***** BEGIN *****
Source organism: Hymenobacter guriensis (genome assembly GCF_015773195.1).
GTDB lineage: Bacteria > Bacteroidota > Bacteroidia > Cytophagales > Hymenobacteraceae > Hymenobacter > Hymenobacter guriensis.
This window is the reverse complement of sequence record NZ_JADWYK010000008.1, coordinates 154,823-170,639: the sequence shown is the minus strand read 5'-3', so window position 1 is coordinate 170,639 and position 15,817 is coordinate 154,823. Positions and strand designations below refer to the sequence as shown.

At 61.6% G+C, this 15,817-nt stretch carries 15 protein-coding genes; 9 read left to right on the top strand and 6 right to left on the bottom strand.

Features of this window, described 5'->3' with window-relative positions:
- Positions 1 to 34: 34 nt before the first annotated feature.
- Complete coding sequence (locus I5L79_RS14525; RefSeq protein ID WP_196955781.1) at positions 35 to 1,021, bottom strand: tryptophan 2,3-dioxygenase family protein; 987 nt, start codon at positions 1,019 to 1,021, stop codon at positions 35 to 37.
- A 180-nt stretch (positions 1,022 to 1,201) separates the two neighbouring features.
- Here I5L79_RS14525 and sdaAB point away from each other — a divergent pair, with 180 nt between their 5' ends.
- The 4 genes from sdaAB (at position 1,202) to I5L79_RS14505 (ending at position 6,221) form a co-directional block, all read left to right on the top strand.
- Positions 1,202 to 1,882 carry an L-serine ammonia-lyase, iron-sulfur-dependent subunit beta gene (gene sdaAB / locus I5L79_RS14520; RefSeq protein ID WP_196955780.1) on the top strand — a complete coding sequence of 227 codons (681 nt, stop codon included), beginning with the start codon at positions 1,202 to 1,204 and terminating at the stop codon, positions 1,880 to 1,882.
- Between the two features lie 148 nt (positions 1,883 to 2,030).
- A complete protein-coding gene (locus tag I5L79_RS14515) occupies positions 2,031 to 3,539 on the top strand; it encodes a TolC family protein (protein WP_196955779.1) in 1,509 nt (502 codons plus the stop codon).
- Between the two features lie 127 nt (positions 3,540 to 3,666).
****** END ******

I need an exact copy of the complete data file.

Source organism: Hymenobacter guriensis (genome assembly GCF_015773195.1).
GTDB lineage: Bacteria > Bacteroidota > Bacteroidia > Cytophagales > Hymenobacteraceae > Hymenobacter > Hymenobacter guriensis.
This window is the reverse complement of sequence record NZ_JADWYK010000008.1, coordinates 154,823-170,639: the sequence shown is the minus strand read 5'-3', so window position 1 is coordinate 170,639 and position 15,817 is coordinate 154,823. Positions and strand designations below refer to the sequence as shown.

At 61.6% G+C, this 15,817-nt stretch carries 15 protein-coding genes; 9 read left to right on the top strand and 6 right to left on the bottom strand.

Features of this window, described 5'->3' with window-relative positions:
- Positions 1 to 34: 34 nt before the first annotated feature.
- Complete coding sequence (locus I5L79_RS14525; RefSeq protein ID WP_196955781.1) at positions 35 to 1,021, bottom strand: tryptophan 2,3-dioxygenase family protein; 987 nt, start codon at positions 1,019 to 1,021, stop codon at positions 35 to 37.
- A 180-nt stretch (positions 1,022 to 1,201) separates the two neighbouring features.
- Here I5L79_RS14525 and sdaAB point away from each other — a divergent pair, with 180 nt between their 5' ends.
- The 4 genes from sdaAB (at position 1,202) to I5L79_RS14505 (ending at position 6,221) form a co-directional block, all read left to right on the top strand.
- Positions 1,202 to 1,882 carry an L-serine ammonia-lyase, iron-sulfur-dependent subunit beta gene (gene sdaAB / locus I5L79_RS14520; RefSeq protein ID WP_196955780.1) on the top strand — a complete coding sequence of 227 codons (681 nt, stop codon included), beginning with the start codon at positions 1,202 to 1,204 and terminating at the stop codon, positions 1,880 to 1,882.
- Between the two features lie 148 nt (positions 1,883 to 2,030).
- A complete protein-coding gene (locus tag I5L79_RS14515) occupies positions 2,031 to 3,539 on the top strand; it encodes a TolC family protein (protein WP_196955779.1) in 1,509 nt (502 codons plus the stop codon).
- Between the two features lie 127 nt (positions 3,540 to 3,666).